Sunday, April 27, 2008

DNF

I wouldn't go back to change anything if I could. Despite the hours of anxiety and nervousness leading up to the event, I felt fully prepared to ride the full distance. I stepped up to the line this year with over 3,200 miles on the bike this calendar year. I felt in much better shape than I did last year.

35 degrees with strong winds out of the west. People were huddled together trying to find any shelter out of the wind waiting out the last few minutes before the 4am start. We had arrived at the start as instructed to be there at 3:30am.

The final announcement was over and we were on our way precisely at 4am. Having been sitting and cold to the point of shivering, it felt good to start off with the familiar climb up Quarry Hill Road.

Riding with my friend Scott, we followed the trail of red-blinkies for the first several miles until riders were stretched out enough to require the use of queue sheets. With the exception of a quick pause to change queue sheets now and then, we didn’t stop until we reached the first pass-through town of Cresco, IA at mile 40.

Having ridden for what was 3 ½ hours in low temperatures and howling wind, the idea of a sit-down hot breakfast sounded too good to resist. We stopped on the corner at Suzie-Q’s CafĂ©. The special was 2 homemade pancakes, 2 eggs, bacon, and a ½ order of hash browns for 4.79. Perfect, I ordered 2 of ‘em :)

It felt good to de-thaw for a bit, but were back on road by 8, meaning we only stopped for about 30 minutes. The winds were fierce, bringing us down to 4 or 5 miles per hour on climbs, and only about 12 on what were the few sections of level ground.

Gravel conditions were very good, but progress was slow. I was following my plan of playing things safe, riding a sustainable pace, eating right, and for the most part, I felt comfortable with the temperatures and cold wind. It wasn’t until after 11am with just over 70 miles covered that the thought even occurred to me that we might not make the time cutoff for the first checkpoint. Doing the quick calculations on the road, rolling along on the gravel, we knew we had about 40 miles to go in 3 hours. At our best, we were traveling about 12 miles per hour with the cross wind.

We rolled into West Union, approximately mile 85 around 12:30pm and lunch was in order. With the checkpoint still 25 miles away and only 1 ½ hours to get there, we resigned ourselves to the thoughts of how to approach our exit strategy.

Pulling out the map of Iowa, we found that we were pretty much straight south of Decorah. If we followed the balance of our queue sheets, we would have needed to continue south and east to reach the end of the first leg where we would have had to turn around and backtrack to where we were currently sitting.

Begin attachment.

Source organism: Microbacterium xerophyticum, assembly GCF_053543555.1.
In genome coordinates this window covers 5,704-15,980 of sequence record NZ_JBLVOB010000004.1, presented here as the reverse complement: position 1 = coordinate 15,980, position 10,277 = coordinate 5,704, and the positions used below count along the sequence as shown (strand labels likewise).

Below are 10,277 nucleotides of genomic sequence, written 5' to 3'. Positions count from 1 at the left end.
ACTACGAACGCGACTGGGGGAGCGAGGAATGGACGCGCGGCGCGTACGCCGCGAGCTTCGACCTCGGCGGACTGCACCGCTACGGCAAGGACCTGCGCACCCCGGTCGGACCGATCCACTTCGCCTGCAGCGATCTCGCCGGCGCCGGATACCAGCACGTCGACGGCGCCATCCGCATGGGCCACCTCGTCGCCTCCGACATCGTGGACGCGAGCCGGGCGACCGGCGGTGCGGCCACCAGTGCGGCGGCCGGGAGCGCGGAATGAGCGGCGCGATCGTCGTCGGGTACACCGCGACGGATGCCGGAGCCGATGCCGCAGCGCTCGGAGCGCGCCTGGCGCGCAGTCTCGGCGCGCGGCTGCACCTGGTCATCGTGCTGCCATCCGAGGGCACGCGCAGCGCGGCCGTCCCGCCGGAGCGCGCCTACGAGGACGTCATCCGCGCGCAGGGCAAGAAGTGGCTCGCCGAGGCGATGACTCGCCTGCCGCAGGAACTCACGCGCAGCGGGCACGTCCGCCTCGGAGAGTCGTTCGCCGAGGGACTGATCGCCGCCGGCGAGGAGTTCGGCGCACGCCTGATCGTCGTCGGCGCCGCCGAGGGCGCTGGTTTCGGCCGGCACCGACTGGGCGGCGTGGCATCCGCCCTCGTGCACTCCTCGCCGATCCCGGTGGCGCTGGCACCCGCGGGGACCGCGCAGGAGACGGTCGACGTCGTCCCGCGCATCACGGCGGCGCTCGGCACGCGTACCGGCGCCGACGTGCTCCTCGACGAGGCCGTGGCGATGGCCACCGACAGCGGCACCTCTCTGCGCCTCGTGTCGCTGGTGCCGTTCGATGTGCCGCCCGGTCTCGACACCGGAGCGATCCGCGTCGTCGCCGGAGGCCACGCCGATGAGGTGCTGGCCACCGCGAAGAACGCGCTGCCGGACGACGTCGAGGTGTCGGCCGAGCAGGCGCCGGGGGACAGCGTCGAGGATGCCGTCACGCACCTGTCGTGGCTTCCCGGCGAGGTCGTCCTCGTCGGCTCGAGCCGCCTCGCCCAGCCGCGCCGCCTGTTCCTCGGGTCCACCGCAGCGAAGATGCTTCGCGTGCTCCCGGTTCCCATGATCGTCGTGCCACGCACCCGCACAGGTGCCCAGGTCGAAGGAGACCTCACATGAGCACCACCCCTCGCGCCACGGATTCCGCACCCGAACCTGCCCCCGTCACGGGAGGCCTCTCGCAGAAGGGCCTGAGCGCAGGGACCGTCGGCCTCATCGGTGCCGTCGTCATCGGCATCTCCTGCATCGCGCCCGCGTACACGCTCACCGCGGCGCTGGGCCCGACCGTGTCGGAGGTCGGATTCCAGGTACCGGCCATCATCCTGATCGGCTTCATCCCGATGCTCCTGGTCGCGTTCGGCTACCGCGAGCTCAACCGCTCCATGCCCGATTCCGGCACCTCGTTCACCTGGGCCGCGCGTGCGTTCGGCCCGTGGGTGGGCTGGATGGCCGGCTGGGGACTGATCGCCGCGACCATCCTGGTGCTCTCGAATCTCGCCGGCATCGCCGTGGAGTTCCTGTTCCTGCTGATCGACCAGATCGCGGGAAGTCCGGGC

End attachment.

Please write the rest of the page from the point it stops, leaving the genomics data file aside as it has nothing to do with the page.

We ate lunch and resigned ourselves to doing the ride straight back to Decorah. There was no desire to ride the extra 50 miles to and from the checkpoint. There would likely be no one there, and we would simply have to turn around and re-trace our route, so we headed back north to Decorah. Even on pavement, our progress was slow. At one point, we had a short 4 mile section where we had to travel west into a headwind. The best we could do was about 7 miles per hour. Our short 35 mile jaunt on pavement took nearly 3 ½ hours.

It was a somber ride home in the van. I am disappointed that I was unable to finish the event. I rode at what I thought was a pace that would have allowed me enough energy to finish the event. In hindsight, I could have ridden faster to make the time cutoff, but that would have likely left me lacking the physical energy to finish. Even the 120 miles we did ride left me feeling tired.

Strangely, I felt better when I got home and read that out of the nearly 60 people to start, only 23 made it to the checkpoint in time. Of those, only 17 elected to continue. The ride was cut short at mile 240 due to road conditions and safety concerns. Only 5 people completed those 240 miles. Perhaps next year?

4 comments:

Anonymous said...

Not that riding a fixte had anything to do with the outcome. With the wind, roads, and check point closes that has to be one of the more brutal physical contests I have ever heard of .

Reflector Collector said...

Really, I didn't feel like riding fixed was all that much of a liability. I had to pedal down most of the hills into the wind anyhow!

During the times when the cadence did get up there, it felt good to get some blood flowing in cold legs.

Paul said...

Ken-
It was great hanging out Friday night and riding with you for a bit on Saturday!

Hopefully we can ride together again before V.5!

Paul

-d said...

all you missed at the checkpoint was laying in the grass, drinking beer, enjoying the sun, and everyone questioning everyone's sanity.

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